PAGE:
Single-case cognitive neuropsychology in the age of big data
Medina, Jared; Fischer-Baum, Simon
Historically, single-case studies of brain-damaged individuals have contributed substantially to our understanding of cognitive processes. However, the role of single-case cognitive neuropsychology has diminished with the proliferation of techniques that measure neural activity in humans. Instead, large-scale informatics approaches in which data are gathered from hundreds of neuroimaging studies have become popular. It has been claimed that utilizing these informatics approaches can address problems found in single imaging studies. We first discuss reasons for why cognitive neuropsychology is thought to be in decline. Next, we note how these informatics approaches, while having benefits, are not particularly suited for understanding functional architectures. We propose that the single-case cognitive neuropsychological approach, which is focused on developing models of cognitive processing, addresses several of the weaknesses inherent in informatics approaches. Furthermore, we discuss how using neural data from brain-damaged individuals provides data that can inform both cognitive and neural models of cognitive processing.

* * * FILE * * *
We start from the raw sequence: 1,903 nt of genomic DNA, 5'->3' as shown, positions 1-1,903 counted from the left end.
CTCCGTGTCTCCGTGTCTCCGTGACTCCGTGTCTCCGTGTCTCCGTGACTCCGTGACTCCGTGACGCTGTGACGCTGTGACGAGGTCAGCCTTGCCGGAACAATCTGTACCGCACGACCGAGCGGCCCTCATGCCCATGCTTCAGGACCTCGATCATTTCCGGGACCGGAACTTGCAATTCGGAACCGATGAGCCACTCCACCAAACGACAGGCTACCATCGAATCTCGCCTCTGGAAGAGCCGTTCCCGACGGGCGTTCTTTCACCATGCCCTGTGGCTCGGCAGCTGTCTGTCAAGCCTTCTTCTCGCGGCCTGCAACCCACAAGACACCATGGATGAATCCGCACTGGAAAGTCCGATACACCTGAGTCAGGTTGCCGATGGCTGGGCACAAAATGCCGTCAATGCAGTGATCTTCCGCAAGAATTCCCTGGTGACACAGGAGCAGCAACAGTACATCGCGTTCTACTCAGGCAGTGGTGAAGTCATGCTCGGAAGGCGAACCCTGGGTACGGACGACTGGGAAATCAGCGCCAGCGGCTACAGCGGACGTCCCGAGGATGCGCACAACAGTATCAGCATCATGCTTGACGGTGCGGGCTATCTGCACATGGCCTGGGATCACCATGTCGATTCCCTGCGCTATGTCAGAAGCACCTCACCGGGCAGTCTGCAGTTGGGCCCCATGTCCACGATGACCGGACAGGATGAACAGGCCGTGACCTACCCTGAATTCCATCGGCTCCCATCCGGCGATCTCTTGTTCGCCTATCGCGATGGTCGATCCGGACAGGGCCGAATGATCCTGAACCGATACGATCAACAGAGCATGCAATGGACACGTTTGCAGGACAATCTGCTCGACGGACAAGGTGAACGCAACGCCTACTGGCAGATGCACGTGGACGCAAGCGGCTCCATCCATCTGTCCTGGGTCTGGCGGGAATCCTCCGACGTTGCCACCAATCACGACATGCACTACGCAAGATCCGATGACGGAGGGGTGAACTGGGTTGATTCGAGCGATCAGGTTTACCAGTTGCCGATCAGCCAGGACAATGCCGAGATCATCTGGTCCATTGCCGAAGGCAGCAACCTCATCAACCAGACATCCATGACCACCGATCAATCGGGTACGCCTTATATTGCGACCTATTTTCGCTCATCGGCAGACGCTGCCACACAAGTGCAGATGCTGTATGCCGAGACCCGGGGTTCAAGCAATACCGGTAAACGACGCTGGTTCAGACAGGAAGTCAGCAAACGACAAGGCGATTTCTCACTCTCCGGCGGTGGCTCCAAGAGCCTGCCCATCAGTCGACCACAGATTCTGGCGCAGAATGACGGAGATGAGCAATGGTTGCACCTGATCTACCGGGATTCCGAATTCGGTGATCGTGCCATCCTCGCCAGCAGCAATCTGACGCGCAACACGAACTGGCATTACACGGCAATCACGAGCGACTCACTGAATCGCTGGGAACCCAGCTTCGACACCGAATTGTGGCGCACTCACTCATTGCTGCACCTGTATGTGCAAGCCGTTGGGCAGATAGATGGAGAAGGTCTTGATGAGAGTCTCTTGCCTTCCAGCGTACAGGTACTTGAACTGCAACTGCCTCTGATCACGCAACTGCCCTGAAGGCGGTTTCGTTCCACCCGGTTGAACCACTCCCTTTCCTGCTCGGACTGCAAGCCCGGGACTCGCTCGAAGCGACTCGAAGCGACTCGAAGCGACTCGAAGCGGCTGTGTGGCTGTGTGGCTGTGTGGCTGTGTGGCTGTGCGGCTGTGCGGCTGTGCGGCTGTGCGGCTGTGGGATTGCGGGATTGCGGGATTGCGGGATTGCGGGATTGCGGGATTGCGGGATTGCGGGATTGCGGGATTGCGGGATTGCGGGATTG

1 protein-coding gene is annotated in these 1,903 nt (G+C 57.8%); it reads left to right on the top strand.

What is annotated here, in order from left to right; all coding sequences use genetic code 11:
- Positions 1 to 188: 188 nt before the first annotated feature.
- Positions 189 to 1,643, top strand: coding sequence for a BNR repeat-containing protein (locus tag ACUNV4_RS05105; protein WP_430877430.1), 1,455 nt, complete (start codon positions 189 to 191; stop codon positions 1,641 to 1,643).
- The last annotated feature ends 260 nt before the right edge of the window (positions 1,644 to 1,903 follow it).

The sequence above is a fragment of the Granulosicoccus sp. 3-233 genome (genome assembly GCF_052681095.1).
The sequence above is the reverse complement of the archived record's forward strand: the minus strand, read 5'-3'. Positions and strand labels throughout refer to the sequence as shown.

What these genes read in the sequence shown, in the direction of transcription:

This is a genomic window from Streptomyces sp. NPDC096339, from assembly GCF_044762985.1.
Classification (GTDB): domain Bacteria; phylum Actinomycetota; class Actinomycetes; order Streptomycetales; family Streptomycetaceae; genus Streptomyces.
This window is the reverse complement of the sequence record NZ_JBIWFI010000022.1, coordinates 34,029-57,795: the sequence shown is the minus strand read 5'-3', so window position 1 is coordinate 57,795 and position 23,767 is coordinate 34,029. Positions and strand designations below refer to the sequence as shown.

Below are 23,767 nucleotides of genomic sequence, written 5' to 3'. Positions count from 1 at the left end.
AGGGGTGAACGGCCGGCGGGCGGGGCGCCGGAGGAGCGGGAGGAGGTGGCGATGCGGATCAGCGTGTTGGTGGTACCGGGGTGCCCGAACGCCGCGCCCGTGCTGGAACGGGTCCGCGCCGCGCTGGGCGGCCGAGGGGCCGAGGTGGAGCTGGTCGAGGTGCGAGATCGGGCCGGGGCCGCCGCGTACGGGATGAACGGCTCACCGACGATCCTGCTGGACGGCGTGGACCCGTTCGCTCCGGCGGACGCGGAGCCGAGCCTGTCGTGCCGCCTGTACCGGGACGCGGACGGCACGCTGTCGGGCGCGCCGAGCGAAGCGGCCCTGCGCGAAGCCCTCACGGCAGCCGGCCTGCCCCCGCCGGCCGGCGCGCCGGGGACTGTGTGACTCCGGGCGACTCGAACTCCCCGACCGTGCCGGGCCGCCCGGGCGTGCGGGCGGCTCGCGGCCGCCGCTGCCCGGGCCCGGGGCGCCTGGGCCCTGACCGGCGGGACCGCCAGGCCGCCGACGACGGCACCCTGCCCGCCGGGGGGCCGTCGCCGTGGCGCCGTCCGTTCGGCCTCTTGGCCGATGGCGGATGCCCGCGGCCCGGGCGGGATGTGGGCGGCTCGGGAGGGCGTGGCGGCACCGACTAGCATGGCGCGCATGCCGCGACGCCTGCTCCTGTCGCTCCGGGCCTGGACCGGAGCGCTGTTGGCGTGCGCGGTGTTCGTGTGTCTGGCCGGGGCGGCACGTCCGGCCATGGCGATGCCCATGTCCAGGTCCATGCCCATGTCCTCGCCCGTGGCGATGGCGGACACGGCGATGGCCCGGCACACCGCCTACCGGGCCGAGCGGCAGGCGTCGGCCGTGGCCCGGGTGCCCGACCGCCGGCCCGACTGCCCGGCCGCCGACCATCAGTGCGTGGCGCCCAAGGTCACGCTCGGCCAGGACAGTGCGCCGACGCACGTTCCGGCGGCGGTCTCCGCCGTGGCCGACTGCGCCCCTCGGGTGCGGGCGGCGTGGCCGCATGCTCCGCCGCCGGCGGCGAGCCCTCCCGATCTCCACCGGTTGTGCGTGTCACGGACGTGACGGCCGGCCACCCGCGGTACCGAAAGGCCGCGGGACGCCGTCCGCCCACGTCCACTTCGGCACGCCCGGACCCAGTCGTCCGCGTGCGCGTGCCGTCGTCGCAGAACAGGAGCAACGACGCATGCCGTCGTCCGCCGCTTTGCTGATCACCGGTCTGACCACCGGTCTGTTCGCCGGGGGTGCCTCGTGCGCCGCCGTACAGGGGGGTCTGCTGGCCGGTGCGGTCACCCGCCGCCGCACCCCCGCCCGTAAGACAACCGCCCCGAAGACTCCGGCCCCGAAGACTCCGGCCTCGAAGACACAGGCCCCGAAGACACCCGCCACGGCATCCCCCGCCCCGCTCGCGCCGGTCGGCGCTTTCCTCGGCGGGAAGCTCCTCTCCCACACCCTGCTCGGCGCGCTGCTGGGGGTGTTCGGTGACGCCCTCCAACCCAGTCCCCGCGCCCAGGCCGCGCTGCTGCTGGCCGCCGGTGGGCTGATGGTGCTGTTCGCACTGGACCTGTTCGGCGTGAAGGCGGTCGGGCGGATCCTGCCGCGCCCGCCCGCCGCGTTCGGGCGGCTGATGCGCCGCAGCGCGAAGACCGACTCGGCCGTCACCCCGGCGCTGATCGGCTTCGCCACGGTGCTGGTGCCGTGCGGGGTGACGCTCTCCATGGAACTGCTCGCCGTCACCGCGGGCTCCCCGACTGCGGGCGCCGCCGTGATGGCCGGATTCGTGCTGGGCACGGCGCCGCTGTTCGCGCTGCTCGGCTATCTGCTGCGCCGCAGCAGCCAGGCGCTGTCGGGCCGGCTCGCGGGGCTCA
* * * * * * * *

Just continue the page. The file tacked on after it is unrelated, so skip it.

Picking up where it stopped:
Cognitive neuropsychology; big data; cognition